Maria was brutally removed in 1996 and replaced by Claude Smadja (who was brutally removed himself five years later). That tough line on outside events remained largely intact. But the tenor of the age — the go-go years of the late 1990s — began to erode that policy. Big outside parties began to proliferate. More and more started to happen outside the Congress Center. Part of the core philosophy of the Forum — that if you had a white badge, you were equal and welcome to attend everything — began to crumble.

I’m ancient history, and I haven’t been to the Annual Meeting since 2002. But friends that continue to go tell me the corporate takeover has accelerated dramatically in recent years. Bigger, more elaborate events happen outside the Congress Center. There are more and more class distinctions, even if you have a white badge.

All that said, Davos remains a wonderful privilege. If I were ever invited again, I’d be on the next plane to Zurich (fat chance, I know). I had some of the best experiences of my life working on Davos, fighting against the constraints and trying to make something out of the fantastic raw materials at hand. I recognize the limitations, but I continue to wish that WEF aimed higher.

This post originally ran on DavosNewbies.com.

Tackling healthcare for the very poor

In healthcare, new models that adapt to local conditions will be a significant part of expanding access to patients in need, especially in the developing world, where access and affordability are major issues.

This year in Davos, there is a lot of talk about transformations and new business models that will be important in our global economic recovery. In healthcare, new models will be a significant part of expanding access to patients in need. While it is clear there is lots of growth potential in emerging markets, it’s also important to address the larger societal challenges associated with this growth. This is especially true in the developing world where access and affordability are major issues.

Nearly half of the world’s population lives on less than $2 per day. I was recently in India, where I got to see firsthand what this means. According to the latest estimate from the World Health Organization, there are more than 835 million people across rural India — more than twice the entire population of the United States. Only 35 percent of these people have access to essential medicines. For those of us in the developed world, this is a seemingly unimaginable gap.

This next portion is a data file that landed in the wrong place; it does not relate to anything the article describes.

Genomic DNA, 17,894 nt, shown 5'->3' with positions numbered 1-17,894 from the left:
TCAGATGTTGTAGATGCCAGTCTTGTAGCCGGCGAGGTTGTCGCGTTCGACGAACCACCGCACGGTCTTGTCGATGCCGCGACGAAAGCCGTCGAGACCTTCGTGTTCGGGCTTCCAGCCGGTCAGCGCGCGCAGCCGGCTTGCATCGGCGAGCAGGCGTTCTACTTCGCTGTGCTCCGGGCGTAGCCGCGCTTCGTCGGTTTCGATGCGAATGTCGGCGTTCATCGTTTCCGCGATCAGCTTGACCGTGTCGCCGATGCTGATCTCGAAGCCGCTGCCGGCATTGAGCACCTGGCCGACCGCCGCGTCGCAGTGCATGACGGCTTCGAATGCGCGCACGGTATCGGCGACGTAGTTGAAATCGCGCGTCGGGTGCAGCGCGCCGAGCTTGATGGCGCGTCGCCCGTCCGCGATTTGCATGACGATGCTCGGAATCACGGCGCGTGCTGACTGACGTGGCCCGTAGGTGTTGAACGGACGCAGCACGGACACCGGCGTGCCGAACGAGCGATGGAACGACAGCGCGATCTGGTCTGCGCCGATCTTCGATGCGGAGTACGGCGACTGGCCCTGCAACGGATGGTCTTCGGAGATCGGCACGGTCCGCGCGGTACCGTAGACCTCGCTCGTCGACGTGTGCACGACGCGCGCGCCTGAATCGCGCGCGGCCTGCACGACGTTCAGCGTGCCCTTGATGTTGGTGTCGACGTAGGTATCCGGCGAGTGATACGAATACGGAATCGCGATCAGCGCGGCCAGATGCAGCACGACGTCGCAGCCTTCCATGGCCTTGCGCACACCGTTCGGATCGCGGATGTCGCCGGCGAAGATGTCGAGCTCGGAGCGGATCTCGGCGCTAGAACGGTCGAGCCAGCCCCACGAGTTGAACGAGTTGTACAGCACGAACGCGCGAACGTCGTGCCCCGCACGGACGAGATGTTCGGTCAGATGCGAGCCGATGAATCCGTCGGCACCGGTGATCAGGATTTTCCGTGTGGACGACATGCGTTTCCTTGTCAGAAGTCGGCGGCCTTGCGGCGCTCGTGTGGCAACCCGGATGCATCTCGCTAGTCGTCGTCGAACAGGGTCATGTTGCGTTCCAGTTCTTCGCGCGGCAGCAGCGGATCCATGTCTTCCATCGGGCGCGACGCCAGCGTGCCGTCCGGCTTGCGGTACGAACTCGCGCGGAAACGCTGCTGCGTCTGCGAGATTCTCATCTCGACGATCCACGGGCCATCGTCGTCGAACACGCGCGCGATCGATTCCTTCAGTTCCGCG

As CEO of a global healthcare company, I believe it is critically important to help improve the health of people everywhere by expanding access to medicines in a sustainable way. However, there are many obstacles to delivering care in developing countries, and overcoming them requires adapting to local needs. Poor infrastructure, poverty, inadequate sanitation systems, unclean drinking water and a lack of trained health workers all compound the problem. The question is: With problems so large, how can we be part of the solution?

At Novartis, we realized it was important to take a step back and consider not just how we can enter a market but also how we can adapt to better consider local conditions. We saw that there was a need for a new model in emerging markets like India. That is why we developed Arogya Parivar, meaning “healthy family” in Hindi. This is what we call a “social business” model, meaning it blends corporate citizenship with entrepreneurship.

While many have highlighted the cost of medicine, there is not enough emphasis on solving the associated distribution and social challenges. Arogya Parivar addresses what I believe are the two most important issues in developing countries: healthcare education and infrastructure. The program works by recruiting and training locals to become health educators and tour villages, schools, and health centers. They conduct community health meetings and talk directly to patients about disease prevention and encourage them to seek timely treatments. Also, the local teams address the infrastructure issue by organizing health camps — mobile clinics that provide access to screening, diagnosis and therapies to patients in remote villages who don’t have regular access to healthcare. In 2010, we hosted more than 3,000 health camps, reaching an estimated 140,000 people.

To make treatments more available and affordable, we also sell over-the-counter medicines in smaller packs with doses for only one to three days. While patients need to purchase the packs more frequently, one local doctor mentioned that this helps them better track a patient’s compliance and helps keep weekly out-of-pocket costs low. Importantly, this initiative turned profit-positive this year after four years of losses. This is critical for its sustainability.

Our model is based on the understanding that access to medicines in the developing world is bigger than a pricing issue. Insufficient infrastructure and lack of healthcare access are larger problems that need to be addressed. What is needed is entrepreneurship that creates jobs, expands access to health education and works closely with patients in the context of local customs. Health solutions must be tailored to meet diverse local needs.